group = 0.26. Risk ratio at 6 years = 0.70/0.26 = 2.69
      Comparing two K-M Curves




Risk ratio would be different for different follow-up
times. Entire curves are compared using log rank test
(or other similar tests).
    OR compared to Risk Ratio

            If Risk Ratio = 1.0, OR = 1.0;
            otherwise OR farther from 1.0

0                          1                     ∞
       Stronger effect         Stronger effect

       OR     Risk Ratio       Risk Ratio   OR
      Risk ratio and Odds ratio
If Risk Ratio > 1, then OR farther
from 1 than Risk Ratio:

RR = 0.4 = 2
     0.2

OR = 0.4
     0.6 = 0.67 = 2.7
     0.2   0.25
     0.8
     Risk ratio and Odds ratio
If Risk Ratio < 1, then OR farther
from 1 than RR:

RR = 0.2 = 0.67
     0.3

OR = 0.2
     0.8 = 0.25 = 0.58
     0.3   0.43
     0.7
         Odds ratio (STATA output)
                  Exposed Unexposed | Total
      ---------------------------------------------------
         Cases |       14        388            |     402
     Noncases |        17        248            |     265
      ---------------------------------------------------
         Total |       31        636            |     667
                |                               |
          Risk | .4516129 .6100629               | .6026987

               Point estimate [95% Conf. Interval]
                ---------------------------------------------
Risk ratio    .7402727                | .4997794 1.096491
Odds ratio    .5263796                | .2583209 1.072801
                 -----------------------------------------------
                    chi2(1) = 3.10 Pr>chi2 = 0.0783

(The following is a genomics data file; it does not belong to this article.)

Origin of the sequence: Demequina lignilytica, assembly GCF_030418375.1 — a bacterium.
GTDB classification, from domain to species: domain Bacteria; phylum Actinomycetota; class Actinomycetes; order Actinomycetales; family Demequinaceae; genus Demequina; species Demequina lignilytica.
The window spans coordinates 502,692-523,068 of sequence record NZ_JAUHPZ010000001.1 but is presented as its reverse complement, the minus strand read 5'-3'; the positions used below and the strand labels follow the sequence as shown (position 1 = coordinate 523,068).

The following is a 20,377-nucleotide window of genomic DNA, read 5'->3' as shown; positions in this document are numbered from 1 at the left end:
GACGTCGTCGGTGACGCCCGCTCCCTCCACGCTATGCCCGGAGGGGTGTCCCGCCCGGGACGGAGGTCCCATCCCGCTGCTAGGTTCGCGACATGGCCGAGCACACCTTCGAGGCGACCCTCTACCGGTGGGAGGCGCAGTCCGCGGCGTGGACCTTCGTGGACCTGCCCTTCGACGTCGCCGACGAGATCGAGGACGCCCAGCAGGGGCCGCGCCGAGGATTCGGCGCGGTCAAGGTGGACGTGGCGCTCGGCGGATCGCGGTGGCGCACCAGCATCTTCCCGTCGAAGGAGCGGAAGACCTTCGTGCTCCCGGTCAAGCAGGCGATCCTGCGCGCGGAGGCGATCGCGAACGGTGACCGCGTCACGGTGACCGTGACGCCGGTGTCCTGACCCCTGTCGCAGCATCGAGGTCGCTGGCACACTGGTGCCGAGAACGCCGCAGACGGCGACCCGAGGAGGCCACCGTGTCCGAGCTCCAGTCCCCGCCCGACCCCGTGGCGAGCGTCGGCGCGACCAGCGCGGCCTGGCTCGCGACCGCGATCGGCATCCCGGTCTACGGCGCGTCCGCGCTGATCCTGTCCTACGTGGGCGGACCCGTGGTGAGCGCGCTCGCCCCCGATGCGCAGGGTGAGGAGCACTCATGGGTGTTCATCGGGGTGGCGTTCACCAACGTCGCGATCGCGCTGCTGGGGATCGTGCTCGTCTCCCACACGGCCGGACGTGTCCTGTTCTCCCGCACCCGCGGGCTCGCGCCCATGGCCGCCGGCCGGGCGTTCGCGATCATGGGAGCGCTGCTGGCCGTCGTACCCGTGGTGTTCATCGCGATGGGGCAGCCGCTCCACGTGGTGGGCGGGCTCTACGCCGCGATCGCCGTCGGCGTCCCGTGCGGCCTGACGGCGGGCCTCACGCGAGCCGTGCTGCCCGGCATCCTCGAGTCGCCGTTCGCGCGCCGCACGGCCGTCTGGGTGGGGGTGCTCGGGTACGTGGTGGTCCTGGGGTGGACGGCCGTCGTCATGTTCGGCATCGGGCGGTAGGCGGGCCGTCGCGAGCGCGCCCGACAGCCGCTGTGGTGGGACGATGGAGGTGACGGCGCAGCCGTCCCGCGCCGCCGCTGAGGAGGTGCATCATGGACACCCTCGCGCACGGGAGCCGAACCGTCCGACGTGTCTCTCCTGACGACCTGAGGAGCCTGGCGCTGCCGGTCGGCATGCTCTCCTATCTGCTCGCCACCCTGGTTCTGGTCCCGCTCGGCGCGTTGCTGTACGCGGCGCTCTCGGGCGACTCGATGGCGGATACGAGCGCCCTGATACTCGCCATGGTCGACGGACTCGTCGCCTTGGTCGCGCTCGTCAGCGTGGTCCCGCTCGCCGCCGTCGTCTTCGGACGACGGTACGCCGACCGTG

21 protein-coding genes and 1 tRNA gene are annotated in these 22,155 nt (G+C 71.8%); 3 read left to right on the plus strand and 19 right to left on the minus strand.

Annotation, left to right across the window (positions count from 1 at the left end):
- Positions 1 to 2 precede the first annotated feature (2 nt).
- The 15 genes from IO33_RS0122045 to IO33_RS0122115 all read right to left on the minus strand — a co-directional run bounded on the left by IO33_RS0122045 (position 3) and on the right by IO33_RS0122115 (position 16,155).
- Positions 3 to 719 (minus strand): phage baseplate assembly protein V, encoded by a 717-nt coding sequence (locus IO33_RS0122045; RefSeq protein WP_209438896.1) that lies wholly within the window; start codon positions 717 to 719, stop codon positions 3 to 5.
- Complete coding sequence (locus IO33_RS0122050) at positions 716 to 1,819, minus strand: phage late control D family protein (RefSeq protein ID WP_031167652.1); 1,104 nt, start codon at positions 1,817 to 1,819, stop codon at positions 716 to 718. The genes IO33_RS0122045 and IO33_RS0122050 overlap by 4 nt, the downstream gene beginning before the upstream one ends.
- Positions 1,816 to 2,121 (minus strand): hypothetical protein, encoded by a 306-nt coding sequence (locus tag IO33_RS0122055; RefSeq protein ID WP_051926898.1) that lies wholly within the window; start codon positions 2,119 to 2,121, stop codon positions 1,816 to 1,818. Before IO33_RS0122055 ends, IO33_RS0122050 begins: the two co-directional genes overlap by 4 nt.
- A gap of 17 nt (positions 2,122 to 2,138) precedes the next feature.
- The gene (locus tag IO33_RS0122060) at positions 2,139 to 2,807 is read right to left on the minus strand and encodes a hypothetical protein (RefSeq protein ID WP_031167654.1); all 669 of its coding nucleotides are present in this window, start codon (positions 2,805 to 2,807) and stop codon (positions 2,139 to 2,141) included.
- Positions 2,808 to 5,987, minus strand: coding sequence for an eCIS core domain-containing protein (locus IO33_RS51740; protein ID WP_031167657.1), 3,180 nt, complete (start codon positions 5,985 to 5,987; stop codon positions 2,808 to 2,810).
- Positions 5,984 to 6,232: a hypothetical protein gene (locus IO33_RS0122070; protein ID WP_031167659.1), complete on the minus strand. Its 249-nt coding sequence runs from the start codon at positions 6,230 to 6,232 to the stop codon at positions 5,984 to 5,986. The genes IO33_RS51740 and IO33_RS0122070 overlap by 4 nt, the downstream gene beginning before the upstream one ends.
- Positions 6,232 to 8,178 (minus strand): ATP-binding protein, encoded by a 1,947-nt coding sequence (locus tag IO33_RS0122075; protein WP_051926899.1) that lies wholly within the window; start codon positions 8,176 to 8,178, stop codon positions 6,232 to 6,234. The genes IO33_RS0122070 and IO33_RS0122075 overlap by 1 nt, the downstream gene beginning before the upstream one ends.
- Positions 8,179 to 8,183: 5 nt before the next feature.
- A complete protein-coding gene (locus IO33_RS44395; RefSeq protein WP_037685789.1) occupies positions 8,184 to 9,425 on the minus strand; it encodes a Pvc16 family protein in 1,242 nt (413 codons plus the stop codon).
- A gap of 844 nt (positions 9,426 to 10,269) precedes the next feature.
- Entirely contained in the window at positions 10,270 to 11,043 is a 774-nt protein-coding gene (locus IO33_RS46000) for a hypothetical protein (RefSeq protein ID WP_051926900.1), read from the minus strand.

Important property of odds ratio #2

 • OR approximates Risk Ratio only if
   disease incidence is low in both the
   exposed and the unexposed group
      Risk ratio and Odds ratio

If risk of disease is low in both exposed and
unexposed, RR and OR approximately equal.

Text example: incidence of MI risk in high bp
group is 0.018 and in low bp group is 0.003:

      Risk Ratio = 0.018/0.003 = 6.0

      OR = 0.01833/0.00301 = 6.09
        Risk ratio and Odds ratio
If risk of disease is high in either or both exposed
and unexposed, Risk Ratio and OR differ

Example, if risk in exposed is 0.6
and 0.1 in unexposed:
       RR = 0.6/0.1 = 6.0

       OR = 0.6/0.4 / 0.1/0.9 = 13.5

OR approximates Risk Ratio only if incidence
is low in both exposed and unexposed group
  “Bias” in OR as estimate of RR
• Text refers to “bias” in OR as estimate of RR
  (OR = RR x (1-incid.unexp)/(1-incid.exp))
  – not “bias” in usual sense because both OR and
    RR are mathematically valid and use the same
    numbers
• Simply that OR cannot be thought of as a
  surrogate for the RR unless incidence is low
Important property of odds ratio #3

 • Unlike Risk Ratio, OR is symmetrical:

   OR of event = 1 / OR of non-event
 Symmetry of odds ratio versus
  non-symmetry of risk ratio
OR of non-event is 1/OR of event
RR of non-event = 1/RR of event
Example:
If cum. inc. in exp. = 0.25 and
cum. inc. in unexp. = 0.07, then
RR (event) = 0.25 / 0.07 = 3.6
RR (non-event) = 0.75 / 0.93 = 0.8
Not reciprocal: 1/3.6 = 0.28 = 0.8
          Symmetry of OR
Example continued:
OR(event) =       0.25
               (1- 0.25) = 4.43
                  0.07
               (1- 0.07)
OR(non-event) = 0.07
                (1- 0.07) = 0.23
                  0.25
                (1- 0.25)
Reciprocal: 1/4.43 = 0.23
Important property of odds ratio #4

 • Coefficient of a predictor variable in
   logistic regression is the log odds of
   the outcome (e to the power of the
   coefficient = OR)

   – Logistic regression is the method of
     multivariable analysis used most often in
     cross-sectional and case-control studies
3 Useful Properties of Odds Ratios
• Odds ratio of disease equals odds ratio of
  exposure
  – Important in case-control studies
• Odds ratio of non-event is the reciprocal of
  the odds ratio of the event (symmetrical)
• Regression coefficient in logistic regression
  equals the log of the odds ratio
               Summary points
• Cross-sectional study gives a prevalence ratio
• Risk ratio should refer to incident disease
• Relative ratios show strength of association
• Risk difference gives absolute difference
  indicating number to treat/prevent exposure
• Properties of the OR important in case-control
  studies
    – OR for disease = OR for exposure
    – Logistic regression coefficient gives OR